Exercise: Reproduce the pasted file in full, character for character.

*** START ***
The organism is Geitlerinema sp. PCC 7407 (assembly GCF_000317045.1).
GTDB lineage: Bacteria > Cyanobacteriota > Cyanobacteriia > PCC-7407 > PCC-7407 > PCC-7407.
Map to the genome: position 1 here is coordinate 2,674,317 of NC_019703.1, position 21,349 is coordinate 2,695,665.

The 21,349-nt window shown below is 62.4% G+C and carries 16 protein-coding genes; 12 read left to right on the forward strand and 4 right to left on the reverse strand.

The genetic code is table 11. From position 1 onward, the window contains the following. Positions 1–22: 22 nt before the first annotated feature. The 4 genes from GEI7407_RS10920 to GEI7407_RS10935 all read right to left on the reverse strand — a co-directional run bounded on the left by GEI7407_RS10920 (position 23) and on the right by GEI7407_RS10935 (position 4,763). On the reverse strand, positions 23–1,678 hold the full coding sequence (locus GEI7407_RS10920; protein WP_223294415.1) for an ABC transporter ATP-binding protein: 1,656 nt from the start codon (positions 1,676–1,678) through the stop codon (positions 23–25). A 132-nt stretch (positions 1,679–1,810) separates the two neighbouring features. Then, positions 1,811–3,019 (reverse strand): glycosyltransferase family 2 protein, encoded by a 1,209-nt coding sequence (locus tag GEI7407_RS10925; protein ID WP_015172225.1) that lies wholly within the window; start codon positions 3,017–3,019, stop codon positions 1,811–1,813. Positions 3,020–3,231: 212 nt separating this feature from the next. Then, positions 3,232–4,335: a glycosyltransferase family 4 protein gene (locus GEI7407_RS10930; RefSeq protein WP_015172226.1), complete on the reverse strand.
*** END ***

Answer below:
The organism is Geitlerinema sp. PCC 7407 (assembly GCF_000317045.1).
GTDB lineage: Bacteria > Cyanobacteriota > Cyanobacteriia > PCC-7407 > PCC-7407 > PCC-7407.
Map to the genome: position 1 here is coordinate 2,674,317 of NC_019703.1, position 21,349 is coordinate 2,695,665.

The 21,349-nt window shown below is 62.4% G+C and carries 16 protein-coding genes; 12 read left to right on the forward strand and 4 right to left on the reverse strand.

The genetic code is table 11. From position 1 onward, the window contains the following. Positions 1–22: 22 nt before the first annotated feature. The 4 genes from GEI7407_RS10920 to GEI7407_RS10935 all read right to left on the reverse strand — a co-directional run bounded on the left by GEI7407_RS10920 (position 23) and on the right by GEI7407_RS10935 (position 4,763). On the reverse strand, positions 23–1,678 hold the full coding sequence (locus GEI7407_RS10920; protein WP_223294415.1) for an ABC transporter ATP-binding protein: 1,656 nt from the start codon (positions 1,676–1,678) through the stop codon (positions 23–25). A 132-nt stretch (positions 1,679–1,810) separates the two neighbouring features. Then, positions 1,811–3,019 (reverse strand): glycosyltransferase family 2 protein, encoded by a 1,209-nt coding sequence (locus tag GEI7407_RS10925; protein ID WP_015172225.1) that lies wholly within the window; start codon positions 3,017–3,019, stop codon positions 1,811–1,813. Positions 3,020–3,231: 212 nt separating this feature from the next. Then, positions 3,232–4,335: a glycosyltransferase family 4 protein gene (locus GEI7407_RS10930; RefSeq protein WP_015172226.1), complete on the reverse strand.